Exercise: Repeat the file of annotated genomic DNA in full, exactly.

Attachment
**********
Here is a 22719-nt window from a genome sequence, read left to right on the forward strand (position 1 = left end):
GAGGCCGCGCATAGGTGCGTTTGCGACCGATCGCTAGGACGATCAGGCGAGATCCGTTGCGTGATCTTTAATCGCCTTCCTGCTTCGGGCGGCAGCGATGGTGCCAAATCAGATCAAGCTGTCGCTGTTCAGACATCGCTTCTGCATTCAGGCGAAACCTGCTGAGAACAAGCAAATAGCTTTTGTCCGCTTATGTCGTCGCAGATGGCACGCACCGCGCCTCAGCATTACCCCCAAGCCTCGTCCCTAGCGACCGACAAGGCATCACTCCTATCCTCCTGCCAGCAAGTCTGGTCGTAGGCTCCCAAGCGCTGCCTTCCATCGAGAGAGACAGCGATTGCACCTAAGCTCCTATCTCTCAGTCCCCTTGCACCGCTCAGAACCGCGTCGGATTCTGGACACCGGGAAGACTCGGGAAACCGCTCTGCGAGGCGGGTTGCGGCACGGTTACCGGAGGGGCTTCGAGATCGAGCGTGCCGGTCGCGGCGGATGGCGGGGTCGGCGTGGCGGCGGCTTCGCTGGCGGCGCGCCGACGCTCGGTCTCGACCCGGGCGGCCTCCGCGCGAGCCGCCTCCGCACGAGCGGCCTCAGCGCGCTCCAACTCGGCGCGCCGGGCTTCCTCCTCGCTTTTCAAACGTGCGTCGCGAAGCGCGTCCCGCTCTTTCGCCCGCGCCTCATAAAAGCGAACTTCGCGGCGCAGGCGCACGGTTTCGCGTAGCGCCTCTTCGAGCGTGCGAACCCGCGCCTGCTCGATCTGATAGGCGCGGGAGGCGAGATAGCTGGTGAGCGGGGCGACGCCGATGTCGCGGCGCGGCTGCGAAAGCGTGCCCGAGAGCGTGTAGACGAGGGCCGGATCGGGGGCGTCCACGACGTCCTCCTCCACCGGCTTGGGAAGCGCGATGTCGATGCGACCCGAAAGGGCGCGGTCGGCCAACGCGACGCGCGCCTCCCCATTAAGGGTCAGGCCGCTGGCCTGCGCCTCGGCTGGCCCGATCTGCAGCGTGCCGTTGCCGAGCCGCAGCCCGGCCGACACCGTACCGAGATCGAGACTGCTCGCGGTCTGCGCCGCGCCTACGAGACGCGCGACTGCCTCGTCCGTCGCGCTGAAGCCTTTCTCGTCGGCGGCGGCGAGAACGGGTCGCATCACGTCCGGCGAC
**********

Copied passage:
Here is a 22719-nt window from a genome sequence, read left to right on the forward strand (position 1 = left end):
GAGGCCGCGCATAGGTGCGTTTGCGACCGATCGCTAGGACGATCAGGCGAGATCCGTTGCGTGATCTTTAATCGCCTTCCTGCTTCGGGCGGCAGCGATGGTGCCAAATCAGATCAAGCTGTCGCTGTTCAGACATCGCTTCTGCATTCAGGCGAAACCTGCTGAGAACAAGCAAATAGCTTTTGTCCGCTTATGTCGTCGCAGATGGCACGCACCGCGCCTCAGCATTACCCCCAAGCCTCGTCCCTAGCGACCGACAAGGCATCACTCCTATCCTCCTGCCAGCAAGTCTGGTCGTAGGCTCCCAAGCGCTGCCTTCCATCGAGAGAGACAGCGATTGCACCTAAGCTCCTATCTCTCAGTCCCCTTGCACCGCTCAGAACCGCGTCGGATTCTGGACACCGGGAAGACTCGGGAAACCGCTCTGCGAGGCGGGTTGCGGCACGGTTACCGGAGGGGCTTCGAGATCGAGCGTGCCGGTCGCGGCGGATGGCGGGGTCGGCGTGGCGGCGGCTTCGCTGGCGGCGCGCCGACGCTCGGTCTCGACCCGGGCGGCCTCCGCGCGAGCCGCCTCCGCACGAGCGGCCTCAGCGCGCTCCAACTCGGCGCGCCGGGCTTCCTCCTCGCTTTTCAAACGTGCGTCGCGAAGCGCGTCCCGCTCTTTCGCCCGCGCCTCATAAAAGCGAACTTCGCGGCGCAGGCGCACGGTTTCGCGTAGCGCCTCTTCGAGCGTGCGAACCCGCGCCTGCTCGATCTGATAGGCGCGGGAGGCGAGATAGCTGGTGAGCGGGGCGACGCCGATGTCGCGGCGCGGCTGCGAAAGCGTGCCCGAGAGCGTGTAGACGAGGGCCGGATCGGGGGCGTCCACGACGTCCTCCTCCACCGGCTTGGGAAGCGCGATGTCGATGCGACCCGAAAGGGCGCGGTCGGCCAACGCGACGCGCGCCTCCCCATTAAGGGTCAGGCCGCTGGCCTGCGCCTCGGCTGGCCCGATCTGCAGCGTGCCGTTGCCGAGCCGCAGCCCGGCCGACACCGTACCGAGATCGAGACTGCTCGCGGTCTGCGCCGCGCCTACGAGACGCGCGACTGCCTCGTCCGTCGCGCTGAAGCCTTTCTCGTCGGCGGCGGCGAGAACGGGTCGCATCACGTCCGGCGAC